Lavish mercy

File:All-Saints.jpg

Last Sunday

Luke 17:11-19

13Ten lepers approached him…saying, “Jesus, Master, have mercy on us!”

Attendance was small on Sunday. When I began the announcements, there were only a few people scattered among the pews in the back half of the sanctuary. It’s always something of a shock when the crowd is especially small. Pastors can’t help but take it at least a little bit personally; attendance is one of the few numbers you can track easily and it is hard not to perceive it as at least some measures of success – which is challenging when you live in a culture that worships success. Ironically, the gospel reading on Sunday concerned the ten lepers who were healed but only one came back to give God praise. Jesus wasn’t exactly satisfied that only one came back, but I suppose there is some comfort in that though the numbers in our congregation were small yesterday, we did better than one out of ten.

You can find the message from Sunday at Jacob Limping and on this blog site among the “recent sermons.” It speaks to the heart of this powerful and important text. But, like most passages of scripture, there are other things to see in the narrative, not least of which is this: Jesus dispensed the healing of God freely and widely, without asking anything of those in need of God’s gifts.

We tend to be so concerned whether those who ask for help deserve it. I remember the story of the ants and the grasshopper from my childhood. The grasshopper played all summer while the ants worked diligently. Consequently, the ants had food for the winter and the grasshopper did not. Because he had not planned for the future, the grasshopper deserved what he got.

I understand the need to encourage responsibility. But I also recognize what a deadly spiritual disease it is to imagine that we deserve what we receive from God.

On a human level, there are consequences to our actions – though much too often those consequences fall on innocent bystanders. None of those who perished in the devastating railroad tanker fire in Quebec were responsible for the brakes that had not been properly set. The children of Aleppo are not responsible for the warfare that surrounds them. But responsibility does matter for so many ordinary things: driving responsibly, fidelity in marriage, spending quantity and quality time with our children, nourishing a spiritual life.

But we should not fail to recognize that the mercy of God is given freely and lavishly to the nine as well as the one. It is the character of God to cast the seed with abandon though some falls on the path or among the rocks. It is the character of God to make the sun shine on the just and the unjust (on those who show fidelity to God and to others and those who fail to show such fidelity.) When the disciples ask Jesus of the man born blind “Who sinned, this man or his parents,” the answer is neither.

God does not give what we deserve; God gives because it is God’s nature to give. It is part of what the scripture means when it says “God is love” and that “the steadfast love of the LORD never ceases.” God’s fidelity to the world is not conditional. “While we were yet sinners, Christ died for us.” “The Good shepherd lays down his life for the sheep.”

In the healing of the ten lepers we should not miss the lavish mercy of God. And we who call Jesus our brother and lord should live with eyes and heart open to recognize and live that mercy.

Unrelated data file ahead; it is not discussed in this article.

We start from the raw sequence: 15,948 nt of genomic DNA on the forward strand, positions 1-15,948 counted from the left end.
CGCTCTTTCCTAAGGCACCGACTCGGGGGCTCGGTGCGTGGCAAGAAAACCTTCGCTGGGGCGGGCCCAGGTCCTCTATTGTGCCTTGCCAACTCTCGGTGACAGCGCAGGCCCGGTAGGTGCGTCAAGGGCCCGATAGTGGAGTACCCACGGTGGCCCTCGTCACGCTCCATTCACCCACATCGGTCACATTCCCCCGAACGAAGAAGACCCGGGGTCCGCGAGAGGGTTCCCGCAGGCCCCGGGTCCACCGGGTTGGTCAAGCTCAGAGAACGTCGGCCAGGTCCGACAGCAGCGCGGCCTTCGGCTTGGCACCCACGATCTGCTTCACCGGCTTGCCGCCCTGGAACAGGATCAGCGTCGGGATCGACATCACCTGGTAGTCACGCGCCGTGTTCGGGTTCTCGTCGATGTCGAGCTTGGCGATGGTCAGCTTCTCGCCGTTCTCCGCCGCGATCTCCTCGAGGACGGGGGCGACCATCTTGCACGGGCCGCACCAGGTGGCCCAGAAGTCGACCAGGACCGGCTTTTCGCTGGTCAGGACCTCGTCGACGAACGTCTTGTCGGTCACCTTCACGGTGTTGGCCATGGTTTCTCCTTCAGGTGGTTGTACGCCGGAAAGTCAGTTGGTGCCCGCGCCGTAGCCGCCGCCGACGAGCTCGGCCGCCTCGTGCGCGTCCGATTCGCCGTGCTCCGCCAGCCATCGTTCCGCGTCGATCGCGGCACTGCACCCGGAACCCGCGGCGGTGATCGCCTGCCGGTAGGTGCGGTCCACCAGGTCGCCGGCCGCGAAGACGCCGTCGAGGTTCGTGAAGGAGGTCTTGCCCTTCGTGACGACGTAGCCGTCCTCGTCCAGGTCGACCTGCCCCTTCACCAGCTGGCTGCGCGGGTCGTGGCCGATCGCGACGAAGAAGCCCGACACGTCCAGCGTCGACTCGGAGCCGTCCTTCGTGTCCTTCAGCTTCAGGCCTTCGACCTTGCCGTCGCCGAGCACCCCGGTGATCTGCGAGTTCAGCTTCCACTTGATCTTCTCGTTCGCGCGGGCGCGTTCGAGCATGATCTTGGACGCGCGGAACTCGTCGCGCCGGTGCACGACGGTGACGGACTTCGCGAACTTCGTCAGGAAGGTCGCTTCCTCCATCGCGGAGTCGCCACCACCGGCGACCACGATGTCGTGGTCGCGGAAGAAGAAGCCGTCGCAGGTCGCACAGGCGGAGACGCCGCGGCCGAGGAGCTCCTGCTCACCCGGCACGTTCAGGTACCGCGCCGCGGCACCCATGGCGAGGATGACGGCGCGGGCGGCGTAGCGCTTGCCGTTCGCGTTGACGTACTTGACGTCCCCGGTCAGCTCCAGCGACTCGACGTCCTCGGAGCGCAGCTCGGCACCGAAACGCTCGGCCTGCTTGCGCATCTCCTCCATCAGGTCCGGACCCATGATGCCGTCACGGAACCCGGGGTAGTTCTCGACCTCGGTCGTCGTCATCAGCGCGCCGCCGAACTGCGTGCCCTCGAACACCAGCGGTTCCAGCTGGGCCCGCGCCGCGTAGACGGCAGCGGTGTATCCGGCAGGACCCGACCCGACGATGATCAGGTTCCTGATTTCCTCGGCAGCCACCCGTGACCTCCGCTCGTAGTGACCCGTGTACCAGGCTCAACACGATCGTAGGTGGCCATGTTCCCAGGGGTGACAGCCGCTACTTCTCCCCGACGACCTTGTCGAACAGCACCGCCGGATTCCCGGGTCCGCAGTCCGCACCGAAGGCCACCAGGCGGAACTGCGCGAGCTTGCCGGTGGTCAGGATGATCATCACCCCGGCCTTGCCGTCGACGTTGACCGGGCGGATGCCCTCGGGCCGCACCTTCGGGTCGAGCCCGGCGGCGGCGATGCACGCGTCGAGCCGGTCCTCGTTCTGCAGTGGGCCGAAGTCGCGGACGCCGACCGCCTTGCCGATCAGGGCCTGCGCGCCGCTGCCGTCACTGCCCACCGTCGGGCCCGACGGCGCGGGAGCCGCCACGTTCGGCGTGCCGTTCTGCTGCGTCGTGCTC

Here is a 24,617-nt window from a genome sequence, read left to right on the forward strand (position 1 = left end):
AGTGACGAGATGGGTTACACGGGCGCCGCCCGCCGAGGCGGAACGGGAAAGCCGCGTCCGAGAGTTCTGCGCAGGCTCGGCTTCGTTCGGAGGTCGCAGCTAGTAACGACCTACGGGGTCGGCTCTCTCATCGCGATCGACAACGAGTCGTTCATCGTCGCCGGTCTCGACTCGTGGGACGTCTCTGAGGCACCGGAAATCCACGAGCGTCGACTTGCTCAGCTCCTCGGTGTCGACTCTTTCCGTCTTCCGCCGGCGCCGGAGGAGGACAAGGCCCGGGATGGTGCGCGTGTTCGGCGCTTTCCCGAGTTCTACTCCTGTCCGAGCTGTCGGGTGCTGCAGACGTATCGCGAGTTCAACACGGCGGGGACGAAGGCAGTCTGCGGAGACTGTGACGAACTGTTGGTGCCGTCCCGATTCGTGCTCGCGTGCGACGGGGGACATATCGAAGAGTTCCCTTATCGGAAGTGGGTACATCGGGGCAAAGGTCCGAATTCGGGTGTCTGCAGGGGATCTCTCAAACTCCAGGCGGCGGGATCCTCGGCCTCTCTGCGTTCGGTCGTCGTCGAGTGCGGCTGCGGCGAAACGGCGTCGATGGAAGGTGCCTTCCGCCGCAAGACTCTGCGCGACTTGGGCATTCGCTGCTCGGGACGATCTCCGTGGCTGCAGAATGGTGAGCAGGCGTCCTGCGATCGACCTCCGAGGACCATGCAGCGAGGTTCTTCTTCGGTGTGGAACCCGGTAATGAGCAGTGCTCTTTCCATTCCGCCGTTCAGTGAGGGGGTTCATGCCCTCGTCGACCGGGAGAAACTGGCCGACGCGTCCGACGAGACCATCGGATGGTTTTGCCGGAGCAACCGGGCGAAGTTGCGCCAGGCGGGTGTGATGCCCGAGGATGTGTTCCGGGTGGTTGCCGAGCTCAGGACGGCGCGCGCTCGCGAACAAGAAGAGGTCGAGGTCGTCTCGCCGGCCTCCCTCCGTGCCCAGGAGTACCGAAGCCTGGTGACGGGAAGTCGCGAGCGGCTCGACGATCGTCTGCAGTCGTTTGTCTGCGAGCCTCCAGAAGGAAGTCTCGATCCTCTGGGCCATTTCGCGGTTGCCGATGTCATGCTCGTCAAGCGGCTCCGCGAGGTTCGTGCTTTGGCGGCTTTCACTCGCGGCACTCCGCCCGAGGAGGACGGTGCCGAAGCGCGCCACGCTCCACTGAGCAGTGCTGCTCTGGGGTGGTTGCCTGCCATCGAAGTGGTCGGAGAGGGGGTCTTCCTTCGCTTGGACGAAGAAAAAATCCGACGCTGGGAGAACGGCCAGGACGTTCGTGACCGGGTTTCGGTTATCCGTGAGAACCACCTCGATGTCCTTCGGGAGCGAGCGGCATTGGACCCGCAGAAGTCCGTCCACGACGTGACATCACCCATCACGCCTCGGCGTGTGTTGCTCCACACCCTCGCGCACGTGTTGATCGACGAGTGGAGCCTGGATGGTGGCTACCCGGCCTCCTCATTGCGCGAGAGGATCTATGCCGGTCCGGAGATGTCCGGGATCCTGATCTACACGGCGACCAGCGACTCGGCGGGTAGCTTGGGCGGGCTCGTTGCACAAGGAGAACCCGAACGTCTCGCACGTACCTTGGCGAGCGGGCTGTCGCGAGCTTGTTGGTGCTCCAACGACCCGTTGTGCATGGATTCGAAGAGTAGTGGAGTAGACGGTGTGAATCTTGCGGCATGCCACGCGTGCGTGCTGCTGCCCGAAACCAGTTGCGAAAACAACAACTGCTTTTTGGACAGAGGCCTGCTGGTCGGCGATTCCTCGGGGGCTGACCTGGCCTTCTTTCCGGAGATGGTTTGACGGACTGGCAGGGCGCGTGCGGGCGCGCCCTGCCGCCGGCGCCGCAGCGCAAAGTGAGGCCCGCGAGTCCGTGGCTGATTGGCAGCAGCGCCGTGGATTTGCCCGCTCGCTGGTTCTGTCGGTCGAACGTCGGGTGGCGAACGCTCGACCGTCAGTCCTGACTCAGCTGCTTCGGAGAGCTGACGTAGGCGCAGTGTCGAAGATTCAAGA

Image: https://commons.wikimedia.org/wiki/File%3AAll-Saints.jpg By Sampo Torgo at en.wikipedia [Public domain], from Wikimedia Commons

One came back

File:Cleansing10.jpg

Watching for the Morning of October 9, 2016

Year C

The Twenty-first Sunday after Pentecost:
Proper 23 / Lectionary 28

Healing comes to the fore this Sunday, but much more than healing. Namaan, the Syrian general, enemy of Israel, yet sufferer, is told by a slave girl, captured from Israel, that there is a prophet in Israel who can heal him. The story is filled with humor and irony and the radical ways of God who is not impressed with the trappings of wealth and power but simple obedience. A God of grace beyond Israel’s borders, though Namaan himself is still bound by the idea that Israel’s God is like all the others: powerful only on his own specific bits of land.

And the psalmist sings of the mighty works of God – though he, too, doesn’t yet seem to fully understand that God’s mighty works are not just for his people, but for all.

The author of 2 Timothy knows that “the word of God is not chained”, yet his focus is on “the elect” not on the vast sweep of humanity – indeed of the created world, itself.

And so we come to Jesus. Ten sufferers stand far off, crying out from a distance because they are unclean and unworthy to come near to anyone but their fellow sufferers. They cry for mercy and Jesus sends them to the priests who are the ones appointed by God to judge whether anyone is “clean” and may go home. They scamper off, but one returns. One is captured by the grace he has received. One is driven to his knees in gratefulness and praise. And he is a Samaritan, a foreigner, one to whom God is thought to have no obligation or concern.

But Jesus knows this God of the creation and the exodus and the water turned to wine is the God of all: the sinners and the saints, the outcast and the inner circle, the broken and the whole, the lost and the found.

The nine scamper off to resume their lives – and who can blame them? But the one who turned back, the one with his face to the ground, the one with tears in his eyes and a heart bursting, knows that something much more than a village healer has come.

The Prayer for October 9, 2016

God our healer and redeemer,
stretch forth your hand,